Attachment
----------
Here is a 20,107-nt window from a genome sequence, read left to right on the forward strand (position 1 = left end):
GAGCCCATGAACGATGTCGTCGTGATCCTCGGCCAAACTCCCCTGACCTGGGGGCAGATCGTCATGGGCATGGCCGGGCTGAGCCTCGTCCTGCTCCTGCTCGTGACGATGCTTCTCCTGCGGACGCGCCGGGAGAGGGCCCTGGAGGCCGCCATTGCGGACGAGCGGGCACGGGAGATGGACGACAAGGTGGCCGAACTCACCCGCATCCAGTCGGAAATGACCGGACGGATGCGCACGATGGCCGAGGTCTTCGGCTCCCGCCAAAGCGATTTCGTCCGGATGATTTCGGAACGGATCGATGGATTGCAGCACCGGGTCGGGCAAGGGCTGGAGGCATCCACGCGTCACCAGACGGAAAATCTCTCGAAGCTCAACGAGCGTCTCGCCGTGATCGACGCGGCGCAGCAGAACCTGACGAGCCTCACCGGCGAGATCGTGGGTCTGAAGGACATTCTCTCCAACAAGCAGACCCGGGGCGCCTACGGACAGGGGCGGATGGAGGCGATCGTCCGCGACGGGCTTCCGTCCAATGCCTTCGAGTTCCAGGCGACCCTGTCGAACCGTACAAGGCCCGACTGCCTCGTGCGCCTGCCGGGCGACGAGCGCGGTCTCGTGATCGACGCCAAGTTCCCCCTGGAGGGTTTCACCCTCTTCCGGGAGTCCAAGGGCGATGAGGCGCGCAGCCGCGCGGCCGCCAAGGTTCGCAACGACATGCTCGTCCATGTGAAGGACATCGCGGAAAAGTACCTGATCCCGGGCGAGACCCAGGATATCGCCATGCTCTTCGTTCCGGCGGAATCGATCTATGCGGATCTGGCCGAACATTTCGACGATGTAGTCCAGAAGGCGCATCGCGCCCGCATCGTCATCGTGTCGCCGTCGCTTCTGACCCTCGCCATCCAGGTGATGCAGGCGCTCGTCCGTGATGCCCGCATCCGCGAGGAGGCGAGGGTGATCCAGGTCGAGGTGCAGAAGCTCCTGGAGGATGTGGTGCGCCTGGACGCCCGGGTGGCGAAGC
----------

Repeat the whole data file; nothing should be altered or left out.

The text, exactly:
Here is a 20,107-nt window from a genome sequence, read left to right on the forward strand (position 1 = left end):
GAGCCCATGAACGATGTCGTCGTGATCCTCGGCCAAACTCCCCTGACCTGGGGGCAGATCGTCATGGGCATGGCCGGGCTGAGCCTCGTCCTGCTCCTGCTCGTGACGATGCTTCTCCTGCGGACGCGCCGGGAGAGGGCCCTGGAGGCCGCCATTGCGGACGAGCGGGCACGGGAGATGGACGACAAGGTGGCCGAACTCACCCGCATCCAGTCGGAAATGACCGGACGGATGCGCACGATGGCCGAGGTCTTCGGCTCCCGCCAAAGCGATTTCGTCCGGATGATTTCGGAACGGATCGATGGATTGCAGCACCGGGTCGGGCAAGGGCTGGAGGCATCCACGCGTCACCAGACGGAAAATCTCTCGAAGCTCAACGAGCGTCTCGCCGTGATCGACGCGGCGCAGCAGAACCTGACGAGCCTCACCGGCGAGATCGTGGGTCTGAAGGACATTCTCTCCAACAAGCAGACCCGGGGCGCCTACGGACAGGGGCGGATGGAGGCGATCGTCCGCGACGGGCTTCCGTCCAATGCCTTCGAGTTCCAGGCGACCCTGTCGAACCGTACAAGGCCCGACTGCCTCGTGCGCCTGCCGGGCGACGAGCGCGGTCTCGTGATCGACGCCAAGTTCCCCCTGGAGGGTTTCACCCTCTTCCGGGAGTCCAAGGGCGATGAGGCGCGCAGCCGCGCGGCCGCCAAGGTTCGCAACGACATGCTCGTCCATGTGAAGGACATCGCGGAAAAGTACCTGATCCCGGGCGAGACCCAGGATATCGCCATGCTCTTCGTTCCGGCGGAATCGATCTATGCGGATCTGGCCGAACATTTCGACGATGTAGTCCAGAAGGCGCATCGCGCCCGCATCGTCATCGTGTCGCCGTCGCTTCTGACCCTCGCCATCCAGGTGATGCAGGCGCTCGTCCGTGATGCCCGCATCCGCGAGGAGGCGAGGGTGATCCAGGTCGAGGTGCAGAAGCTCCTGGAGGATGTGGTGCGCCTGGACGCCCGGGTGGCGAAGC